In Geden Operations v Dry Bulk Handy Holding Inc (The “Bulk Uruguay”) [2014] EWCA 885, the Commercial Court, in rejecting an appeal under s.69 Arbitration Act 1996, considered the impact of words or conduct giving rise to uncertainty about future performance, the contingency of which rested upon the conduct of a third party, and whether this can amount to anticipatory breach of contract.

Arbitration Proceedings

The dispute arose out of a time charter party between Disponent Owners and Charterers (the “Charterparty”) containing a Conwartime 2004 clause and an amended BIMCO Piracy clause. The latter had been specifically amended by deletion of paragraphs (a) and (b) and reflected the market practice where it was intended that the vessel could transit the Gulf of Aden (“GOA”) without the owner’s consent. On its own, this meant the vessel could be marketed as “GOA OK”, giving her a competitive advantage. The Head Charter, however, required Head Owners’ permission to transit the GOA.

Head Owners gave permission to transit the GOA for the vessel’s maiden voyage but indicated that this was standalone permission and that permission would need to be sought for future voyages. When Disponent Owners asserted that the charterparty required their permission to transit the GOA and that this would only be given if they  obtained permission from the Head Owners, the Charterers alleged this was an anticipatory breach which they purported to accept as terminating the Charterparty. Charterers brought a claim for damages.

The dispute was originally referred to arbitration. By a majority the Tribunal held that on its true construction, the Charterparty did not make GOA transit subject to Disponent Owners’ consent. It held that Disponent Owners had not evinced an intention not to perform the charter, and that the Charterers were not substantially deprived of the benefit of the whole contract.

Commercial Court

There was no dispute that the correct test was:

(a) Did Disponent Owners, by their words or conduct, evince an intention not to perform, or expressly declare that they would be unable to perform their obligations under the Charterparty; and

(b) If so, did such a refusal have the effect of substantially depriving the Charterers of the whole benefit of which it was the intention of the parties that they should obtain from the contract.

The issue was whether this had been correctly applied by the Tribunal. The Court found that it had, and rejected Charterers’ appeal.

The Court first stated that Charterers’ arguments were an attempt to appeal a finding of fact by ‘dressing it up’ as an issue of law. The Tribunal had found that Owners’ stance was not to be understood as being that they would be unable or unwilling to perform if and when Charterers ordered a GOA transit. This was a conclusion of fact, and was not reviewable by the court.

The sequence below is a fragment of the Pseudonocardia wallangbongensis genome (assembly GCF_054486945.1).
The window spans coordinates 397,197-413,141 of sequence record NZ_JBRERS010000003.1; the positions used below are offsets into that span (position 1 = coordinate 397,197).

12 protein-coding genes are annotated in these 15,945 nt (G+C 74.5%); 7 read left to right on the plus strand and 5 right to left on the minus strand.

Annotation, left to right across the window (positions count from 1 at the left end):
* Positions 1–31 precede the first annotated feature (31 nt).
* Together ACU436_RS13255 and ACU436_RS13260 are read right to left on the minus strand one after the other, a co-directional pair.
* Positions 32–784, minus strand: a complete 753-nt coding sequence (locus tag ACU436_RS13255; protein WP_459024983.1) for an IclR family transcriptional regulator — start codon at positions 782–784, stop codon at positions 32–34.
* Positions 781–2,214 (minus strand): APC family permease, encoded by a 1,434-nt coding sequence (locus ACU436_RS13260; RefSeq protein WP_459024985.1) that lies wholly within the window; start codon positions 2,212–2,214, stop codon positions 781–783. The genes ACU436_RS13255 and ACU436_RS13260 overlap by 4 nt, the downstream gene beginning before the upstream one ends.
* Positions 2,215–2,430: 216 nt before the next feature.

The Court also held that Disponent Owners had not evinced an intention not to perform. Words or conduct which give rise to the uncertainty of future performance, the contingency of which rests on the conduct of a third party, will not necessarily evince an intention not to be bound.

In light of these conclusions, the question as to whether there was an error of law in respect of point (b) above did not arise, but the judge expressed his brief views as to why he agreed with the Tribunal’s approach. The correct approach was to identify the benefit which Charterers would have been deprived of under the Charterparty for the remainder of the period. This assessment should be made prospectively at the time of the anticipatory breach. The benefit was the opportunity in the longer term to market the Vessel as GOA OK. Disponent Owners’ conduct did not deprive Charterers of substantially the whole of that benefit.

When concluding, Mr Justice Popplewell referred to The Chrysalis [1983] 1 Lloyd’s Rep 503 and upheld the principle that “once the Court has concluded that a tribunal which correctly understood the law could have arrived at the same answer as the one reached by the arbitrator, the fact that the individual judge himself would have come to a different conclusion is no ground for disturbing the award”.

This decision illustrates the fact that courts dealing with arbitration appeals will consider carefully whether the issue before them is one of fact or law. Only the latter may be appealed. Courts will have little sympathy for attempts to present a reasonable alternative finding of fact as an error of law.